What do the proposed Paso Robles AVAs mean for your weigh tags right now?
Posted on 2013-09-26 by Ann Reynolds

AVA

I see that 11 new petitions have recently been submitted to the TTB for new AVAs all within the current Paso Robles AVA. For one, that’s a lot of slicing and dicing all at once! And of course there has already been plenty of history to the quest to create several more sub-AVAs within the sizeable piece of land that the parent AVA Paso Robles already is. (5th largest in California)

Continue reading





What does wine production really mean?
Posted on 2013-09-09 by Ann Reynolds

napa-county-logo-150x150

I’ve recently read some articles about random audits here in Napa county conducted by the planning office. These random audits occur annually on 5% of Napa’s wineries which hold use permits with the county planning office. One of the key items they are looking at during these audits is a winery’s production gallons. The term production gets tossed around a lot in the wine business. It means different things to the different people and different agencies connceted to it, and in my world of compliance it has very specific definitions given to it by government agencies such as the county planning office in this case. It is also a specifically defined term used by the Alcohol Tobacco Tax & Trade Bureau (TTB). Do you know the difference in definition between those two agencies and how it can impact your winery?

Continue reading





TTB Label Approvals……Make Sure to Plan Ahead!
Posted on 2013-05-01 by Ann Reynolds

Wineries beware! TTB label approval times are now back up to over 30 days!
Here is my post from 2 years ago w/info on how you can plan ahead for this necessary step in the process:

All wines that are bottled by wineries to be sold for consumption are required to have a federal label approval. The industry term for this is certificate of label approval, or COLA. Of the three alcoholic beverage categories (Beer, Wine and spirits) the number of applications for label approval received by the federal regulating agency, the TTB from the wine industry makes up over 80% of the total. Add to this scenario the current government budget issues which have resulted in staff cuts and retirements at the TTB and the end result is label approval processing time has gone up. Many in the industry had become accustomed to their label approval turn around time lasting about 10 working days. (This is for those using the TTB’s electronic filing system, COLAs Online) That time frame now has now gone up to 38 Days!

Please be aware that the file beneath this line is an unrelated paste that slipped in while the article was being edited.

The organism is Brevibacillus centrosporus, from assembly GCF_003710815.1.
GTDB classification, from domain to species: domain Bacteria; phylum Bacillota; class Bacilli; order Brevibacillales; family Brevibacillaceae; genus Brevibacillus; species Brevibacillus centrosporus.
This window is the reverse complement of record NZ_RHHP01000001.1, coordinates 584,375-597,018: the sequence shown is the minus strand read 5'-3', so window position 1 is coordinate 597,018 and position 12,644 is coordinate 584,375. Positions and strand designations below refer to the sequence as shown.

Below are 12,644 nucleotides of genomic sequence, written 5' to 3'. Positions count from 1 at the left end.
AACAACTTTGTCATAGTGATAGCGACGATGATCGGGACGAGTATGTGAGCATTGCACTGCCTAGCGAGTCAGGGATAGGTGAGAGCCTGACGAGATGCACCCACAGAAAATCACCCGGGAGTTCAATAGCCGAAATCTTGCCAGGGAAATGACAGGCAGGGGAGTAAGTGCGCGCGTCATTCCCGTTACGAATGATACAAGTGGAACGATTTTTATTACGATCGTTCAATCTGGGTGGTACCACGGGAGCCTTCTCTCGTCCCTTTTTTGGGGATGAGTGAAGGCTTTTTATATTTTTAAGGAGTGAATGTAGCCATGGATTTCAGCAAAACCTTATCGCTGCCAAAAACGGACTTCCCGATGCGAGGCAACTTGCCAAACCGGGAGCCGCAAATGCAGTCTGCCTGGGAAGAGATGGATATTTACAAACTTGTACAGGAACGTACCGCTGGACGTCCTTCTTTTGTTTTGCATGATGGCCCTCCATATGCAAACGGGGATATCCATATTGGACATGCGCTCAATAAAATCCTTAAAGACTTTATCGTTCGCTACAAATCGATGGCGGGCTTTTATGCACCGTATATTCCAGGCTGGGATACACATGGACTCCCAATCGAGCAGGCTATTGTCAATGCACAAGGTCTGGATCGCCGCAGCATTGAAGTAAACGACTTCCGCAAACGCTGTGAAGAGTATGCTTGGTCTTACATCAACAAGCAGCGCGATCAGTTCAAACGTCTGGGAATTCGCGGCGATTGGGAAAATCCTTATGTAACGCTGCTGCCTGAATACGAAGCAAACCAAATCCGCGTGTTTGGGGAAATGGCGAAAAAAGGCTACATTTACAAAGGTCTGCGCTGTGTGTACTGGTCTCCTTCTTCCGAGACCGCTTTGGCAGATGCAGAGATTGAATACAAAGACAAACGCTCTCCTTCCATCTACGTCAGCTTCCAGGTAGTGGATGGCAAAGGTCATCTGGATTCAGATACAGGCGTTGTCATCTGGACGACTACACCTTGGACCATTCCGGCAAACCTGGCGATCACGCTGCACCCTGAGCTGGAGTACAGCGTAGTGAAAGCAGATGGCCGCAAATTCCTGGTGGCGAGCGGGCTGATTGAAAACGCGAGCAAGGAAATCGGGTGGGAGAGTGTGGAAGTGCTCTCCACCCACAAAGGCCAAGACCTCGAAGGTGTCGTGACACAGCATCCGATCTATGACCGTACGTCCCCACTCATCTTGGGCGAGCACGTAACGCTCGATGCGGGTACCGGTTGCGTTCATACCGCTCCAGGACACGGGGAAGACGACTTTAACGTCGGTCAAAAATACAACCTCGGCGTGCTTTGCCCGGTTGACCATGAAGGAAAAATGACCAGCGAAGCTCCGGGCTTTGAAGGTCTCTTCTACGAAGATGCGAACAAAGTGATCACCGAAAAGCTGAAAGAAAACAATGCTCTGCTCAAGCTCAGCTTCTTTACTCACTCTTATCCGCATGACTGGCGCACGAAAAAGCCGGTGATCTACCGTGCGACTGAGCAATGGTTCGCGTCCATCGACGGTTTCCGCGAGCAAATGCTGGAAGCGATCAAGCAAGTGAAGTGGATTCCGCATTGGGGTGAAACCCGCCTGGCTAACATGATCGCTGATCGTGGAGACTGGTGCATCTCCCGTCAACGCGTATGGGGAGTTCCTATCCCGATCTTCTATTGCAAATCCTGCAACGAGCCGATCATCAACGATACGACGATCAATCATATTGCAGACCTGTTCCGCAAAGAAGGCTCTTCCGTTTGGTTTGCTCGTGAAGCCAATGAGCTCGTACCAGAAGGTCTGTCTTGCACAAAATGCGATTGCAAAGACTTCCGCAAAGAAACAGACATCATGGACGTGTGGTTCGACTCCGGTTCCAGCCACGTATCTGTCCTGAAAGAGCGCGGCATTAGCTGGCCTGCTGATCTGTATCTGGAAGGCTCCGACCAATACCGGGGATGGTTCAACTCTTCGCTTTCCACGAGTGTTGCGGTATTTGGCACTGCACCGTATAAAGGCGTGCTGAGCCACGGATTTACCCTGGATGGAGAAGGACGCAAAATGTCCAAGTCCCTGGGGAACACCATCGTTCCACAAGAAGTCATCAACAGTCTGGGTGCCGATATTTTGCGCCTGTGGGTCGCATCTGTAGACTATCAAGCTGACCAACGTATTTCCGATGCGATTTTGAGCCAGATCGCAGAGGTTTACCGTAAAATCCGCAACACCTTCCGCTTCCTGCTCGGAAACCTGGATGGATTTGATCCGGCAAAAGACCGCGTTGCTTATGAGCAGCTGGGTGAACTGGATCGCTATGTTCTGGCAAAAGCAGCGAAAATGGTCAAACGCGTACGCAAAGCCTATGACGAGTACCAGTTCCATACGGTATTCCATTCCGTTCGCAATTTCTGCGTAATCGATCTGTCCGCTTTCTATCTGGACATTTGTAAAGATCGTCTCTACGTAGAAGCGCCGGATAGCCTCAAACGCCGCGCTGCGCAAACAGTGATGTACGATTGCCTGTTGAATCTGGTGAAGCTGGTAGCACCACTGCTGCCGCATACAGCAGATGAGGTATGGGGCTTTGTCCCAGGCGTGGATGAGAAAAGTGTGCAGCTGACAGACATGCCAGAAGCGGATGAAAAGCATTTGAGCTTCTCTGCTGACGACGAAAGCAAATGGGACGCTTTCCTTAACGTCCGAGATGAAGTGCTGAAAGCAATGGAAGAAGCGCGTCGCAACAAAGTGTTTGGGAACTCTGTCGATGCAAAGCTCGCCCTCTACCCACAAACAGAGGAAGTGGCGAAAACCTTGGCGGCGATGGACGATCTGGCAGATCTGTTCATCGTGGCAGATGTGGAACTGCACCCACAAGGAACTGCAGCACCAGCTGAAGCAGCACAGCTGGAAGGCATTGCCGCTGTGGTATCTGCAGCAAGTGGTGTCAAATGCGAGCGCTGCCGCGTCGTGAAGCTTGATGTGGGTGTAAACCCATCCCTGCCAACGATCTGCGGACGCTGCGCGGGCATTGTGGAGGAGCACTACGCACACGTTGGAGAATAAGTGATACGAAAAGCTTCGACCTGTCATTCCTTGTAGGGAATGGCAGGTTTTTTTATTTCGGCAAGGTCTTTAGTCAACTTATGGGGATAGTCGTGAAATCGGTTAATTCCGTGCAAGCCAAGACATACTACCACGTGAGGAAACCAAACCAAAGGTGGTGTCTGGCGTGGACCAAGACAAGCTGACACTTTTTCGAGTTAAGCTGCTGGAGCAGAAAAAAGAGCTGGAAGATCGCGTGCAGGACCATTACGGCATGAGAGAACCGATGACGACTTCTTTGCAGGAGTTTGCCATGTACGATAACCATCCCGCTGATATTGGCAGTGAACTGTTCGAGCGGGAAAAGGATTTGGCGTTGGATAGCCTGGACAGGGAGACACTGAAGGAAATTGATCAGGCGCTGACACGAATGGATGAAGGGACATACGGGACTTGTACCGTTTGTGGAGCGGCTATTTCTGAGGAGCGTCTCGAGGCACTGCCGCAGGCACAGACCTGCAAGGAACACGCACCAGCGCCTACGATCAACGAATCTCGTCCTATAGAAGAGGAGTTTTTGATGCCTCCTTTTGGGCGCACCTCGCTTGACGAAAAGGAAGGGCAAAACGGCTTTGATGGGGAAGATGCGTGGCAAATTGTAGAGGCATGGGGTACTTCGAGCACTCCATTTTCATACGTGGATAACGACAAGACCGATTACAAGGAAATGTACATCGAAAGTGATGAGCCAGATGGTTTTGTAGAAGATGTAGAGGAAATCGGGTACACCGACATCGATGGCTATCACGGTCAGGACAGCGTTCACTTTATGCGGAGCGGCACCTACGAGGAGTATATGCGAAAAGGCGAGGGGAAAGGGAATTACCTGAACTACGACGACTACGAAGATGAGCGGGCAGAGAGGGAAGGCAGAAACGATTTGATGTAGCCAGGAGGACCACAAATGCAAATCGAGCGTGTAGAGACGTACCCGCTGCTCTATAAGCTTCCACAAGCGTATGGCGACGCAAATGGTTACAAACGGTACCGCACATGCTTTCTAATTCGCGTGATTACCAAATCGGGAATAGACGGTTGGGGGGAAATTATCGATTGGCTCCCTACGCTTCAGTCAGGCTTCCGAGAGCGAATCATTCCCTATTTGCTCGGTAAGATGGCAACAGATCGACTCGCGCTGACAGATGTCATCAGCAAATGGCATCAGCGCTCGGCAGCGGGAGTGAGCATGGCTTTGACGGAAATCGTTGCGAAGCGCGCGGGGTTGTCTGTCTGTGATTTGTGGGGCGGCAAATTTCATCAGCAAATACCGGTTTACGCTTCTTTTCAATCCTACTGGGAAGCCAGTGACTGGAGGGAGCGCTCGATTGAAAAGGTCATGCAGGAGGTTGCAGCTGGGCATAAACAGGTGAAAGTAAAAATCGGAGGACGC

Continue reading





2012 Winery Compliance Wrap Up…….& What To Watch For in 2013.
Posted on 2012-12-30 by Ann Reynolds

Here we are at years end. A time often focused on assessing the years events & developments, ups and downs. For the winemaking world 2012 has already been marked as an incredible one in relation specifically to the grape harvest. (At least here in California) But what about in relation to compliance? What were the stories there? And what’s to come for wineries in 2013 that they’ll want to pay attention to for keeping on top of their compliance?

Continue reading





Wineries – Are You Out of Bounds on Your Bond?
Posted on 2012-11-08 by Ann Reynolds

I recently wrote a post about one of the potential compliance side effects related to this years high yield harvest. Afterwards, while I was talking to a client I was reminded of another potential compliance issue. He asked about the topic of bond coverage and what happens if wineries go outside their limits.

First, let me put all of that into laymans terms and how it ties into this years high volume harvest. All wineries have specific bond coverage (TTB requirement) which is an insurance policy that covers the total tax liability for wines they have on their site at any given time. If their total volume goes over that coverage amount  in the event of an accident or  an audit they would be outside their coverage amounts on their TTB reports. In both cases something they can be fined for or worse, held responsible for tax liability on wine that accidentally was lost.

Continue reading